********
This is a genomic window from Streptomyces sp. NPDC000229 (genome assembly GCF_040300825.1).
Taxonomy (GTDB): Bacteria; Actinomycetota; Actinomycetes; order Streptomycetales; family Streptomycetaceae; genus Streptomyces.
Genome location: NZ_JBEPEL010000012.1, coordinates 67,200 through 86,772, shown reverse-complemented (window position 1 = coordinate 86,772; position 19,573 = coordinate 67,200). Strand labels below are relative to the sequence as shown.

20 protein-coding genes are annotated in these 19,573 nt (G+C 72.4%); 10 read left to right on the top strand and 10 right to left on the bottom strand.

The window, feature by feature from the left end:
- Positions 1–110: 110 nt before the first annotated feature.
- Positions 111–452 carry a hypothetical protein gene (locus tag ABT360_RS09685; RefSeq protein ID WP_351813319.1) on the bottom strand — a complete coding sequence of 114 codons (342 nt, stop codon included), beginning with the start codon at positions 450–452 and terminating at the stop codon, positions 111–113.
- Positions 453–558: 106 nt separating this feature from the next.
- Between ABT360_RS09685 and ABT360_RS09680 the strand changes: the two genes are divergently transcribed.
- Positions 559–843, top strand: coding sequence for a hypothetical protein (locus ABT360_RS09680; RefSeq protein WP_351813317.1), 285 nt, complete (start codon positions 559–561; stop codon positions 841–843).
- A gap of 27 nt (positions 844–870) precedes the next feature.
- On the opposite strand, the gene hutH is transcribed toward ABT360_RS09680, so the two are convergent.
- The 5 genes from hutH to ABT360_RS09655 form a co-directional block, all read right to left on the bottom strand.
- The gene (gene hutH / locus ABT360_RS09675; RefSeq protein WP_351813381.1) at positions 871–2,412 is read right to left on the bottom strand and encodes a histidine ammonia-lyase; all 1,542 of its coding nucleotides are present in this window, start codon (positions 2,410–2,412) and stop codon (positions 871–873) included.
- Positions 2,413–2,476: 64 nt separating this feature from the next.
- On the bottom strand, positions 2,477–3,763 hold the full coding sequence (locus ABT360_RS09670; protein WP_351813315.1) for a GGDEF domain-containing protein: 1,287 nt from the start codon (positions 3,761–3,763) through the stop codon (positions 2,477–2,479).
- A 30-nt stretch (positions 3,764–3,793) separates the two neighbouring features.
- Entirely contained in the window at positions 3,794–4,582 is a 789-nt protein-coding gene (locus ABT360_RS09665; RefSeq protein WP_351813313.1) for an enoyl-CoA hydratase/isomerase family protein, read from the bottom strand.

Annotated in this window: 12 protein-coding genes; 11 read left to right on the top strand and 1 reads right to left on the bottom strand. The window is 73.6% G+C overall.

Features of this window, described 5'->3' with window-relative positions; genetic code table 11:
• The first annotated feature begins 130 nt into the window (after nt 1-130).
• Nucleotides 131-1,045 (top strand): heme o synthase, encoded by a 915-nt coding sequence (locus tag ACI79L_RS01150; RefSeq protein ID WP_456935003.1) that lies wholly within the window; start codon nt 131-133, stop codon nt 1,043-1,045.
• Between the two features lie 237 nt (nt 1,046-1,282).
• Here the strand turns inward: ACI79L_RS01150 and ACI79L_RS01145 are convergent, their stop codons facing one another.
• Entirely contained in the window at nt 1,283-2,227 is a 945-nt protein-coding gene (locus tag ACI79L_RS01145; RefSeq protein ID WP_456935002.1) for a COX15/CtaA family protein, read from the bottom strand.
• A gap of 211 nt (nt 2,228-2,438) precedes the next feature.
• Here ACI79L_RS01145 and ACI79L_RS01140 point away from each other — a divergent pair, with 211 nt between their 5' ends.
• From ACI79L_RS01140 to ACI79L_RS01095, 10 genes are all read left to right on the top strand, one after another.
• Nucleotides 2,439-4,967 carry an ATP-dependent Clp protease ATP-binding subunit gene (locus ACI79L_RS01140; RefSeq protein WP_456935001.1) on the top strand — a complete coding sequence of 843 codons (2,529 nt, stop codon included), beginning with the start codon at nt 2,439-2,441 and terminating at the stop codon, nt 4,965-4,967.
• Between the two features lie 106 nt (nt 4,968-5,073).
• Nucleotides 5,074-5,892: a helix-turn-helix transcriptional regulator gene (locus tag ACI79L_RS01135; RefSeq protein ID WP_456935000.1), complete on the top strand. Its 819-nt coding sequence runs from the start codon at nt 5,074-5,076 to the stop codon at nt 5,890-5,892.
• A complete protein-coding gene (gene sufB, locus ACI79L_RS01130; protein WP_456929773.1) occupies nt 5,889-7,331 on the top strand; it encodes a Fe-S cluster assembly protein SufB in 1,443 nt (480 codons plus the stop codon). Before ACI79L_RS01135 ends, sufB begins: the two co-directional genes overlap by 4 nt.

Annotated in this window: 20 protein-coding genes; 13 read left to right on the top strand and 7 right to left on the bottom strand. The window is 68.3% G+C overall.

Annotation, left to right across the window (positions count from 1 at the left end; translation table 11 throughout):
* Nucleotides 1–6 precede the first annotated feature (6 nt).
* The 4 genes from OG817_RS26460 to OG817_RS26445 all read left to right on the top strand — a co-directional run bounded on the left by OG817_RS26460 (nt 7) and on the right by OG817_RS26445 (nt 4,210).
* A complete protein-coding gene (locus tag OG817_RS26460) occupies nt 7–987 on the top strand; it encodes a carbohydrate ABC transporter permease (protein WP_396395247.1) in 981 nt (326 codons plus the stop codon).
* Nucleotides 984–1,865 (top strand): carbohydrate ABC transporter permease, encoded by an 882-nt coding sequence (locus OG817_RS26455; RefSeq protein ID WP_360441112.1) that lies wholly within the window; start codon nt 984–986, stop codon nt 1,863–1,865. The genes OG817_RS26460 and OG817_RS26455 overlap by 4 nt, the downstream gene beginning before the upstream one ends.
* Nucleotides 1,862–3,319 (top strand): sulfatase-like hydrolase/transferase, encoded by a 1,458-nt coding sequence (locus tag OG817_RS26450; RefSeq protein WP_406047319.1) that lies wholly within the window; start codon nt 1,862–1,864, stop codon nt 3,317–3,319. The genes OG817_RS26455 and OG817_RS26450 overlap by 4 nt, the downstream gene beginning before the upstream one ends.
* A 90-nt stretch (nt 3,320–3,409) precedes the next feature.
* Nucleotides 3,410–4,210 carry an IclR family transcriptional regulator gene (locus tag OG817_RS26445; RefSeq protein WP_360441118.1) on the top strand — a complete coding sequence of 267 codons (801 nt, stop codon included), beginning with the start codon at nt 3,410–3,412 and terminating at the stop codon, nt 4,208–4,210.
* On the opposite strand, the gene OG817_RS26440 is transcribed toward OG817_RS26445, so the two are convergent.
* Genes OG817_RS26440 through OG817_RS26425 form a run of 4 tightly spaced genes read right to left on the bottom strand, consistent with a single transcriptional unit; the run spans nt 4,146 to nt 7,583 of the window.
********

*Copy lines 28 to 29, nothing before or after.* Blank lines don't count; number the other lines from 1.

• From ACI79L_RS01140 to ACI79L_RS01095, 10 genes are all read left to right on the top strand, one after another.
• Nucleotides 2,439-4,967 carry an ATP-dependent Clp protease ATP-binding subunit gene (locus ACI79L_RS01140; RefSeq protein WP_456935001.1) on the top strand — a complete coding sequence of 843 codons (2,529 nt, stop codon included), beginning with the start codon at nt 2,439-2,441 and terminating at the stop codon, nt 4,965-4,967.